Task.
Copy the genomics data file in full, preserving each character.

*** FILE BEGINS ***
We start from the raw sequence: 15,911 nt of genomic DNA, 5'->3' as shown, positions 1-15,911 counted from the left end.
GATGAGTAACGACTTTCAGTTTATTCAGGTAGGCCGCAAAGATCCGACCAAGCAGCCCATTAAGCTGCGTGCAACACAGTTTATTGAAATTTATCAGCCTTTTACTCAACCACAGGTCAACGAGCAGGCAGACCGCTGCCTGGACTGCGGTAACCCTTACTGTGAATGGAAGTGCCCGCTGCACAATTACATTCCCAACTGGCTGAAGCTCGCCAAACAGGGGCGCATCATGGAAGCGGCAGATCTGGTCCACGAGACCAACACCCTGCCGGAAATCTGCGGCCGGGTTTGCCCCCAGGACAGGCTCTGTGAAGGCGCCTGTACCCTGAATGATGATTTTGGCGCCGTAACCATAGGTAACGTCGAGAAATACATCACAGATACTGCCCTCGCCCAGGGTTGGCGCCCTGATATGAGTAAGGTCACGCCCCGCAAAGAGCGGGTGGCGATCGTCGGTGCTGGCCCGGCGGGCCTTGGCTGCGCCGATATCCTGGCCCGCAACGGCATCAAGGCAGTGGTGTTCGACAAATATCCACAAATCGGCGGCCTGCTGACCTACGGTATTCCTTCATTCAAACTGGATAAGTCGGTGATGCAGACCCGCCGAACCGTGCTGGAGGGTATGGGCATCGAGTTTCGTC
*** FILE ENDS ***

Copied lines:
We start from the raw sequence: 15,911 nt of genomic DNA, 5'->3' as shown, positions 1-15,911 counted from the left end.
GATGAGTAACGACTTTCAGTTTATTCAGGTAGGCCGCAAAGATCCGACCAAGCAGCCCATTAAGCTGCGTGCAACACAGTTTATTGAAATTTATCAGCCTTTTACTCAACCACAGGTCAACGAGCAGGCAGACCGCTGCCTGGACTGCGGTAACCCTTACTGTGAATGGAAGTGCCCGCTGCACAATTACATTCCCAACTGGCTGAAGCTCGCCAAACAGGGGCGCATCATGGAAGCGGCAGATCTGGTCCACGAGACCAACACCCTGCCGGAAATCTGCGGCCGGGTTTGCCCCCAGGACAGGCTCTGTGAAGGCGCCTGTACCCTGAATGATGATTTTGGCGCCGTAACCATAGGTAACGTCGAGAAATACATCACAGATACTGCCCTCGCCCAGGGTTGGCGCCCTGATATGAGTAAGGTCACGCCCCGCAAAGAGCGGGTGGCGATCGTCGGTGCTGGCCCGGCGGGCCTTGGCTGCGCCGATATCCTGGCCCGCAACGGCATCAAGGCAGTGGTGTTCGACAAATATCCACAAATCGGCGGCCTGCTGACCTACGGTATTCCTTCATTCAAACTGGATAAGTCGGTGATGCAGACCCGCCGAACCGTGCTGGAGGGTATGGGCATCGAGTTTCGTC